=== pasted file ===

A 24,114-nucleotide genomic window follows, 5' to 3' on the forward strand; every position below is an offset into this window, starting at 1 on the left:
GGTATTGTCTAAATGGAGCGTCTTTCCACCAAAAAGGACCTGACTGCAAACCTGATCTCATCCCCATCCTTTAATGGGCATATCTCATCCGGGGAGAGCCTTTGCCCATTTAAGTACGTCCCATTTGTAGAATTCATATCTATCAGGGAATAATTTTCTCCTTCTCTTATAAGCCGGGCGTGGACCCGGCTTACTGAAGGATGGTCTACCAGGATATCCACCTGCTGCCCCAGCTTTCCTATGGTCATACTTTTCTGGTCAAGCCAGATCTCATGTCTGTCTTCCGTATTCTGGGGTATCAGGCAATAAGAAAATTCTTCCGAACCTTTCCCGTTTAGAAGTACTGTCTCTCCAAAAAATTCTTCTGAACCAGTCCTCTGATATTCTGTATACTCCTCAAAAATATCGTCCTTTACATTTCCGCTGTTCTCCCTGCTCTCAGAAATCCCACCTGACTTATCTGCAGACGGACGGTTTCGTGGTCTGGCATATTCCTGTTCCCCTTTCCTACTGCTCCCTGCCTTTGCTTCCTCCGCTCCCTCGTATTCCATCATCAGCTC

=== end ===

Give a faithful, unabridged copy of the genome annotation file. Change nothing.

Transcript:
A 24,114-nucleotide genomic window follows, 5' to 3' on the forward strand; every position below is an offset into this window, starting at 1 on the left:
GGTATTGTCTAAATGGAGCGTCTTTCCACCAAAAAGGACCTGACTGCAAACCTGATCTCATCCCCATCCTTTAATGGGCATATCTCATCCGGGGAGAGCCTTTGCCCATTTAAGTACGTCCCATTTGTAGAATTCATATCTATCAGGGAATAATTTTCTCCTTCTCTTATAAGCCGGGCGTGGACCCGGCTTACTGAAGGATGGTCTACCAGGATATCCACCTGCTGCCCCAGCTTTCCTATGGTCATACTTTTCTGGTCAAGCCAGATCTCATGTCTGTCTTCCGTATTCTGGGGTATCAGGCAATAAGAAAATTCTTCCGAACCTTTCCCGTTTAGAAGTACTGTCTCTCCAAAAAATTCTTCTGAACCAGTCCTCTGATATTCTGTATACTCCTCAAAAATATCGTCCTTTACATTTCCGCTGTTCTCCCTGCTCTCAGAAATCCCACCTGACTTATCTGCAGACGGACGGTTTCGTGGTCTGGCATATTCCTGTTCCCCTTTCCTACTGCTCCCTGCCTTTGCTTCCTCCGCTCCCTCGTATTCCATCATCAGCTC